February 2016: European Journal of Applied Physiology
Jacques R Poortmans, Bruno Gualano, Alain Carpentier
PURPOSE OF REVIEW: Ergogenic supplements in sport events are widely used by popular and competitive athletes to enhance performance and reduce oxygen cost. Beetroot juice and nitrate salts have been increasingly used for the past 5-6 years. The present review discusses the scientific background, the efficiency and potential adverse effects of excessive nitrate supplementation. RECENT FINDINGS: There is clear evidence that nitrate from different food ingredients (such as beetroot juice and other vegetables) is converted into nitrite and possibly into nitric oxide, which may promote vasodilation, angiogenesis and mitochondrial biogenesis...
November 2015: Current Opinion in Clinical Nutrition and Metabolic Care
Kathryn L Beck, Jasmine S Thomson, Richard J Swift, Pamela R von Hurst
A number of factors contribute to success in sport, and diet is a key component. An athlete's dietary requirements depend on several aspects, including the sport, the athlete's goals, the environment, and practical issues. The importance of individualized dietary advice has been increasingly recognized, including day-to-day dietary advice and specific advice before, during, and after training and/or competition. Athletes use a range of dietary strategies to improve performance, with maximizing glycogen stores a key strategy for many...
2015: Open Access Journal of Sports Medicine
Christopher Thompson, Lee J Wylie, Jonathan Fulford, James Kelly, Matthew I Black, Sinead T J McDonagh, Asker E Jeukendrup, Anni Vanhatalo, Andrew M Jones
UNLABELLED: It is possible that dietary nitrate (NO3 (-)) supplementation may improve both physical and cognitive performance via its influence on blood flow and cellular energetics. PURPOSE: To investigate the effects of dietary NO3 (-) supplementation on exercise performance and cognitive function during a prolonged intermittent sprint test (IST) protocol, which was designed to reflect typical work patterns during team sports. METHODS: In a double-blind randomised crossover study, 16 male team-sport players received NO3 (-)-rich (BR; 140 mL day(-1); 12...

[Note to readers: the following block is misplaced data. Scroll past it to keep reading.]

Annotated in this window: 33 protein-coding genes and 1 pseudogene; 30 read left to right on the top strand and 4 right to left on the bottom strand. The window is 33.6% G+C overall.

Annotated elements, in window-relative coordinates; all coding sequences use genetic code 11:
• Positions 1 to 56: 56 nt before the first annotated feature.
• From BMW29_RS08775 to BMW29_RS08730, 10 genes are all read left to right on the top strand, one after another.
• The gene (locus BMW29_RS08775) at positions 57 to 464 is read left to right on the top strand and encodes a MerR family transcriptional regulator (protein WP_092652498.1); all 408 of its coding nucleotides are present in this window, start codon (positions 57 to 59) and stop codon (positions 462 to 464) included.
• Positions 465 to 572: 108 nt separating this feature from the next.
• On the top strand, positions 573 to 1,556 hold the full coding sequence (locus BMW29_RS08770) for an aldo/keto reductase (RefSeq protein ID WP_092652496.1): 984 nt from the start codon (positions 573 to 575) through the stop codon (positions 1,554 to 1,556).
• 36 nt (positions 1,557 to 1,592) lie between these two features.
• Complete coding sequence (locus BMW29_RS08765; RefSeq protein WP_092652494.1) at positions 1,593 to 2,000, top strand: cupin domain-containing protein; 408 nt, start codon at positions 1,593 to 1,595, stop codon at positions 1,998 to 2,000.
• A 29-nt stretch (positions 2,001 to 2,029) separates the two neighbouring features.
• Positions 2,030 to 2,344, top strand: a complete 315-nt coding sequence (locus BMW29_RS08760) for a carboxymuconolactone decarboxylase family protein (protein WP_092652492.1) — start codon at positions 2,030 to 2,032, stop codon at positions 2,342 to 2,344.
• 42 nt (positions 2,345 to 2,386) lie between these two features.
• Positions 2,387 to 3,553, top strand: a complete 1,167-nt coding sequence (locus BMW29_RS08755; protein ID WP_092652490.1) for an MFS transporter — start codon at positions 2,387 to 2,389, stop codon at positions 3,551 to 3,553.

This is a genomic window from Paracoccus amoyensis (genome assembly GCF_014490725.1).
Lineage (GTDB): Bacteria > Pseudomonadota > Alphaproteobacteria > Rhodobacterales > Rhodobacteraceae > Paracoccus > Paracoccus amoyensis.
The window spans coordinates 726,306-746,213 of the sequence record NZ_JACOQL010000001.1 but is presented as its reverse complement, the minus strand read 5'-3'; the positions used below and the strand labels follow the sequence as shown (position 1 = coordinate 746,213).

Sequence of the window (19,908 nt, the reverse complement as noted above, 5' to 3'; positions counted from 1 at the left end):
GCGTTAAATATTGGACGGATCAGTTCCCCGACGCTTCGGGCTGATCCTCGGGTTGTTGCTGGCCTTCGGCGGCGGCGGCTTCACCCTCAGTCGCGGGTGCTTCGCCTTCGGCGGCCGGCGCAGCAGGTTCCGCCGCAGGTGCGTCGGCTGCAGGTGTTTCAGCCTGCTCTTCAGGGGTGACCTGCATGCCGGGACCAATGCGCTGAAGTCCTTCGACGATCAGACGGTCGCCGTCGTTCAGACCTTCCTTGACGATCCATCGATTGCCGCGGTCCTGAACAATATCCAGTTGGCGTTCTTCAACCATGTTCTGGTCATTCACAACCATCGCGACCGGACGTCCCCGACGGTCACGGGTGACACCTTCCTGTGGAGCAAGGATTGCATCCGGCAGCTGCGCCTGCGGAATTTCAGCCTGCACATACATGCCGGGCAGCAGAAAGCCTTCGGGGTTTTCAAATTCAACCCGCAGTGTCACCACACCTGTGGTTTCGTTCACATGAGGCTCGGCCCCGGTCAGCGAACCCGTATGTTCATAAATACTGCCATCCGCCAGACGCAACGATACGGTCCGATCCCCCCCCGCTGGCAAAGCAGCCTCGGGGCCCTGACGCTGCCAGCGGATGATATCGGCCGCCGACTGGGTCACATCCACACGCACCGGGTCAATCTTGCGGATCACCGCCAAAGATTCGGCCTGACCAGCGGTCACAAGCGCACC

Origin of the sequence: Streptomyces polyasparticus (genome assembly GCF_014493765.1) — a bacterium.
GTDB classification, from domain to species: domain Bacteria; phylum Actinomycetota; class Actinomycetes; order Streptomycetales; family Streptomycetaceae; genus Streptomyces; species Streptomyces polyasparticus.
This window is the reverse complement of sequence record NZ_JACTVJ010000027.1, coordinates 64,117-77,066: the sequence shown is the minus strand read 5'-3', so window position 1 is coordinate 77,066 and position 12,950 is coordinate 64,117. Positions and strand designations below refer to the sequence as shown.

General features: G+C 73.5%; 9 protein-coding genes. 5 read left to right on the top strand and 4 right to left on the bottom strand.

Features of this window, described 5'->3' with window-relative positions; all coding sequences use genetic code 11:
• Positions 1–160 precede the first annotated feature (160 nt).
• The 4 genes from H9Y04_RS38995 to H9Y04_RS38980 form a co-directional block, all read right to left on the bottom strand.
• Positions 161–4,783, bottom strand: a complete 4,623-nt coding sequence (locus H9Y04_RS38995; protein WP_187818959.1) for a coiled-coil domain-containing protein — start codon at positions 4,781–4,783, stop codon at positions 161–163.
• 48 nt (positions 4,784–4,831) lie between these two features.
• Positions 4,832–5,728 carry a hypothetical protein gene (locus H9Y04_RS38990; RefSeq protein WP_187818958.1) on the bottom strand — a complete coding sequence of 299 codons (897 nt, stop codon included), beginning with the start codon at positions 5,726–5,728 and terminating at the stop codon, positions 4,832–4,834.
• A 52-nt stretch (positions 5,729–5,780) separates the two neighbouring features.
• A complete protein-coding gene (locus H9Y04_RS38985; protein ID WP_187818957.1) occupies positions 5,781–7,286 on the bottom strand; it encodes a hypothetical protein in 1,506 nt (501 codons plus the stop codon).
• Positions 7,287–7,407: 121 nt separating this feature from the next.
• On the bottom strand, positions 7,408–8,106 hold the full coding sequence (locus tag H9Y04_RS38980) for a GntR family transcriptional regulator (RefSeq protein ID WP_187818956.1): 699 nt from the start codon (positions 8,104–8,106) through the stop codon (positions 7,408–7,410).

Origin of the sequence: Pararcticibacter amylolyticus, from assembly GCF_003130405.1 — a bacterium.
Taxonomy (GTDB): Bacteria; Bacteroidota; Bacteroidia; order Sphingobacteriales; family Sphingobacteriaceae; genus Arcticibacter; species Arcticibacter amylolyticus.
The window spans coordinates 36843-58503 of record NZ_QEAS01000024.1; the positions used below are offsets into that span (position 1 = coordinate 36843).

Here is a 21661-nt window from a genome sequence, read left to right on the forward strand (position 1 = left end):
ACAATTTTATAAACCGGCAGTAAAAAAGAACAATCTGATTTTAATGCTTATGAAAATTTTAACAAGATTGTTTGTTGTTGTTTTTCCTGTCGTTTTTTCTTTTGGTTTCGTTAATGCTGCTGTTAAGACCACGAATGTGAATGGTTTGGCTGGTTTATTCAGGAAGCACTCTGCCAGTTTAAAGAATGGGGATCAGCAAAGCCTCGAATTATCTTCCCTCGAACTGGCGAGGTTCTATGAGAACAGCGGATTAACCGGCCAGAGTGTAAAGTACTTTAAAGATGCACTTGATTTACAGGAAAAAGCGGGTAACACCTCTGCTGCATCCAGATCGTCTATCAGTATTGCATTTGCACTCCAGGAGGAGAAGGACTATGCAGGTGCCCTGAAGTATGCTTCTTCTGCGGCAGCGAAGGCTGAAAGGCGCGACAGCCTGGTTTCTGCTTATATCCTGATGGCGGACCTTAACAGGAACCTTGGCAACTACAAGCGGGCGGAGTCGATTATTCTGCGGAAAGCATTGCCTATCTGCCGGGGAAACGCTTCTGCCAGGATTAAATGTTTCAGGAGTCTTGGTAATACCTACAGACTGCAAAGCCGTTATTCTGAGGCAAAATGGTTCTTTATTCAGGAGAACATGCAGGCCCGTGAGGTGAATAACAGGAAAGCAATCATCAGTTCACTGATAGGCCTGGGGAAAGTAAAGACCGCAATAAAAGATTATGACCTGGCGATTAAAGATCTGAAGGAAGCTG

September 2015: European Journal of Applied Physiology
Andrea J Braakhuis, Will G Hopkins
Many athletes supplement with antioxidants in the belief this will reduce muscle damage, immune dysfunction and fatigue, and will thus improve performance, while some evidence suggests it impairs training adaptations. Here we review the effect of a range of dietary antioxidants and their effects on sport performance, including vitamin E, quercetin, resveratrol, beetroot juice, other food-derived polyphenols, spirulina and N-acetylcysteine (NAC). Older studies suggest vitamin E improves performance at altitude, with possible harmful effects on sea-level performance...
July 2015: Sports Medicine
Jin-Kwang Kim, David J Moore, David G Maurer, Daniel B Kim-Shapiro, Swati Basu, Michael P Flanagan, Ann C Skulas-Ray, Penny Kris-Etherton, David N Proctor
Despite the popularity of dietary nitrate supplementation and the growing evidence base of its potential ergogenic and vascular health benefits, there is no direct information about its effects on exercising limb blood flow in humans. We hypothesized that acute dietary nitrate supplementation from beetroot juice would augment the increases in forearm blood flow, as well as the progressive dilation of the brachial artery, during graded handgrip exercise in healthy young men. In a randomized, double-blind, placebo-controlled crossover study, 12 young (22 ± 2 years) healthy men consumed a beetroot juice (140 mL Beet-It Sport, James White Juice Company) that provided 12...
February 2015: Applied Physiology, Nutrition, and Metabolism, Physiologie Appliquée, Nutrition et Métabolisme
Ambreen Bhatti, Malcolm S Cresser
Water- and KCl-extractable ammonium-N and nitrate-N concentrations have been monitored at approximately monthly intervals over a year in soils from 0-10 and 10-20 cm depths under permanent grass at a sports field in York, UK. Measurements were made on both fresh, field-moist soils and after the same soils had been incubated for 7 days at ambient outdoor temperatures, to assess seasonal changes in the capacity of the soils to produce mineral-N species in the absence of plant uptake and other effects. Water extracts allowed potential mobility of N species to be assessed...
November 1, 2014: Science of the Total Environment